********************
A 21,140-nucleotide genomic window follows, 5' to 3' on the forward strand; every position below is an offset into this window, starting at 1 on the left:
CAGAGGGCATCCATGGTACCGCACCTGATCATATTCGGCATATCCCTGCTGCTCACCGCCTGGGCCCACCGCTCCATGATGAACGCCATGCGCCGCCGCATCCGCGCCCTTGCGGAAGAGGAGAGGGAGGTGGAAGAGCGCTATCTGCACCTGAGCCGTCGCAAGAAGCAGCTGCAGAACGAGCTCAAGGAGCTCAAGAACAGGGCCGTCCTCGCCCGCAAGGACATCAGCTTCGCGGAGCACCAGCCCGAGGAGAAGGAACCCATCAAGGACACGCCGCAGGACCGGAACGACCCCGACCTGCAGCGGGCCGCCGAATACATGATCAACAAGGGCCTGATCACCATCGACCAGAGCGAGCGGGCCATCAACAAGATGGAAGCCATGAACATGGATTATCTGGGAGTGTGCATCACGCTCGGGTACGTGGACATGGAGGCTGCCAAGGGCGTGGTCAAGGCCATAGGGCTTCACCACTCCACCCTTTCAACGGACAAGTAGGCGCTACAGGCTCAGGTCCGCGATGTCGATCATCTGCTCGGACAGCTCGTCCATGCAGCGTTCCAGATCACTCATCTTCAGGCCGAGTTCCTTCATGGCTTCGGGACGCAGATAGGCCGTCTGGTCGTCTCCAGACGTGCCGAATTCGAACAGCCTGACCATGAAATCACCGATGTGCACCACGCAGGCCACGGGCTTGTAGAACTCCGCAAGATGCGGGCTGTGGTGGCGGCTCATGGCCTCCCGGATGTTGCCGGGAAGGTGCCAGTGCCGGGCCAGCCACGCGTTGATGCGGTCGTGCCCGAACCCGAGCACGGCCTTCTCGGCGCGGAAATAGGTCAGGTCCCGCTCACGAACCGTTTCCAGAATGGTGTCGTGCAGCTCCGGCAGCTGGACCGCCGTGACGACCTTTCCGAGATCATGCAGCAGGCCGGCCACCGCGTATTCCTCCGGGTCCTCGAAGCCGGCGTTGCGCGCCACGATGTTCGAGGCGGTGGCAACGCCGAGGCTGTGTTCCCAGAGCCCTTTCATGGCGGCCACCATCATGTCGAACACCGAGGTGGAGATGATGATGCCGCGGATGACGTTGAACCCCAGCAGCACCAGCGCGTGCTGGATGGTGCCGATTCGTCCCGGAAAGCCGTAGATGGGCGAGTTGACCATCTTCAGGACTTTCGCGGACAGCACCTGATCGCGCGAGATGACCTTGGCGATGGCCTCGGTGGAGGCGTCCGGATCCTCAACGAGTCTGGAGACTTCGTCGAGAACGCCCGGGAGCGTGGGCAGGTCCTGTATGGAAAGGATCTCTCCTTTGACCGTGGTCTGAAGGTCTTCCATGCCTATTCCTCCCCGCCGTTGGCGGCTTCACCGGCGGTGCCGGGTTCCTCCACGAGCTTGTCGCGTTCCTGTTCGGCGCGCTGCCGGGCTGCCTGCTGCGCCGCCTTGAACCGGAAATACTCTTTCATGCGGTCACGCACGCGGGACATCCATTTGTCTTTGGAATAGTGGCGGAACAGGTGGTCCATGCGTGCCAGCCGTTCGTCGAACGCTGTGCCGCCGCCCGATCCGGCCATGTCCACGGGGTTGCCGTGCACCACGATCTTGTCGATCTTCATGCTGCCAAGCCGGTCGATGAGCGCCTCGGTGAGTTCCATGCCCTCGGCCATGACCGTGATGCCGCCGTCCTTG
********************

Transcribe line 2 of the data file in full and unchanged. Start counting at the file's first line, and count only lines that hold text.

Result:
CAGAGGGCATCCATGGTACCGCACCTGATCATATTCGGCATATCCCTGCTGCTCACCGCCTGGGCCCACCGCTCCATGATGAACGCCATGCGCCGCCGCATCCGCGCCCTTGCGGAAGAGGAGAGGGAGGTGGAAGAGCGCTATCTGCACCTGAGCCGTCGCAAGAAGCAGCTGCAGAACGAGCTCAAGGAGCTCAAGAACAGGGCCGTCCTCGCCCGCAAGGACATCAGCTTCGCGGAGCACCAGCCCGAGGAGAAGGAACCCATCAAGGACACGCCGCAGGACCGGAACGACCCCGACCTGCAGCGGGCCGCCGAATACATGATCAACAAGGGCCTGATCACCATCGACCAGAGCGAGCGGGCCATCAACAAGATGGAAGCCATGAACATGGATTATCTGGGAGTGTGCATCACGCTCGGGTACGTGGACATGGAGGCTGCCAAGGGCGTGGTCAAGGCCATAGGGCTTCACCACTCCACCCTTTCAACGGACAAGTAGGCGCTACAGGCTCAGGTCCGCGATGTCGATCATCTGCTCGGACAGCTCGTCCATGCAGCGTTCCAGATCACTCATCTTCAGGCCGAGTTCCTTCATGGCTTCGGGACGCAGATAGGCCGTCTGGTCGTCTCCAGACGTGCCGAATTCGAACAGCCTGACCATGAAATCACCGATGTGCACCACGCAGGCCACGGGCTTGTAGAACTCCGCAAGATGCGGGCTGTGGTGGCGGCTCATGGCCTCCCGGATGTTGCCGGGAAGGTGCCAGTGCCGGGCCAGCCACGCGTTGATGCGGTCGTGCCCGAACCCGAGCACGGCCTTCTCGGCGCGGAAATAGGTCAGGTCCCGCTCACGAACCGTTTCCAGAATGGTGTCGTGCAGCTCCGGCAGCTGGACCGCCGTGACGACCTTTCCGAGATCATGCAGCAGGCCGGCCACCGCGTATTCCTCCGGGTCCTCGAAGCCGGCGTTGCGCGCCACGATGTTCGAGGCGGTGGCAACGCCGAGGCTGTGTTCCCAGAGCCCTTTCATGGCGGCCACCATCATGTCGAACACCGAGGTGGAGATGATGATGCCGCGGATGACGTTGAACCCCAGCAGCACCAGCGCGTGCTGGATGGTGCCGATTCGTCCCGGAAAGCCGTAGATGGGCGAGTTGACCATCTTCAGGACTTTCGCGGACAGCACCTGATCGCGCGAGATGACCTTGGCGATGGCCTCGGTGGAGGCGTCCGGATCCTCAACGAGTCTGGAGACTTCGTCGAGAACGCCCGGGAGCGTGGGCAGGTCCTGTATGGAAAGGATCTCTCCTTTGACCGTGGTCTGAAGGTCTTCCATGCCTATTCCTCCCCGCCGTTGGCGGCTTCACCGGCGGTGCCGGGTTCCTCCACGAGCTTGTCGCGTTCCTGTTCGGCGCGCTGCCGGGCTGCCTGCTGCGCCGCCTTGAACCGGAAATACTCTTTCATGCGGTCACGCACGCGGGACATCCATTTGTCTTTGGAATAGTGGCGGAACAGGTGGTCCATGCGTGCCAGCCGTTCGTCGAACGCTGTGCCGCCGCCCGATCCGGCCATGTCCACGGGGTTGCCGTGCACCACGATCTTGTCGATCTTCATGCTGCCAAGCCGGTCGATGAGCGCCTCGGTGAGTTCCATGCCCTCGGCCATGACCGTGATGCCGCCGTCCTTG